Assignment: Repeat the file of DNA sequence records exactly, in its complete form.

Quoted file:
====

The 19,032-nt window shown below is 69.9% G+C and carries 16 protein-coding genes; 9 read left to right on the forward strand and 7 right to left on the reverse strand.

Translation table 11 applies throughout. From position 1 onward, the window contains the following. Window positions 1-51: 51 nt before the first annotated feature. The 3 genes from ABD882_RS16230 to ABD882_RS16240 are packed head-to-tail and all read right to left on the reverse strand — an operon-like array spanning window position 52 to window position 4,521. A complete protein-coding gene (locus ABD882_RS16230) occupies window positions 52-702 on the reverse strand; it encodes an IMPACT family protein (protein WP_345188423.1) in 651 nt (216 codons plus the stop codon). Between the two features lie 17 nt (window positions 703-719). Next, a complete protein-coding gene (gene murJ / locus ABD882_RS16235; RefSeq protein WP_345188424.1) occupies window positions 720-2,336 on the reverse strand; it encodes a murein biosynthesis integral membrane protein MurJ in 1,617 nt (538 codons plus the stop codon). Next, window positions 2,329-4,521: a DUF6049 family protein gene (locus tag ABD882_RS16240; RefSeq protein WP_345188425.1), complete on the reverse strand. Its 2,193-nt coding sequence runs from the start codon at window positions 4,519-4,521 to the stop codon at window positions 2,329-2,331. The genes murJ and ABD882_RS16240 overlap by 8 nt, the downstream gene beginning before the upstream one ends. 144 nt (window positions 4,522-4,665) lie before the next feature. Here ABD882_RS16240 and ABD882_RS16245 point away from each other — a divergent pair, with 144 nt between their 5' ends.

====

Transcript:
The 19,032-nt window shown below is 69.9% G+C and carries 16 protein-coding genes; 9 read left to right on the forward strand and 7 right to left on the reverse strand.

Translation table 11 applies throughout. From position 1 onward, the window contains the following. Window positions 1-51: 51 nt before the first annotated feature. The 3 genes from ABD882_RS16230 to ABD882_RS16240 are packed head-to-tail and all read right to left on the reverse strand — an operon-like array spanning window position 52 to window position 4,521. A complete protein-coding gene (locus ABD882_RS16230) occupies window positions 52-702 on the reverse strand; it encodes an IMPACT family protein (protein WP_345188423.1) in 651 nt (216 codons plus the stop codon). Between the two features lie 17 nt (window positions 703-719). Next, a complete protein-coding gene (gene murJ / locus ABD882_RS16235; RefSeq protein WP_345188424.1) occupies window positions 720-2,336 on the reverse strand; it encodes a murein biosynthesis integral membrane protein MurJ in 1,617 nt (538 codons plus the stop codon). Next, window positions 2,329-4,521: a DUF6049 family protein gene (locus tag ABD882_RS16240; RefSeq protein WP_345188425.1), complete on the reverse strand. Its 2,193-nt coding sequence runs from the start codon at window positions 4,519-4,521 to the stop codon at window positions 2,329-2,331. The genes murJ and ABD882_RS16240 overlap by 8 nt, the downstream gene beginning before the upstream one ends. 144 nt (window positions 4,522-4,665) lie before the next feature. Here ABD882_RS16240 and ABD882_RS16245 point away from each other — a divergent pair, with 144 nt between their 5' ends.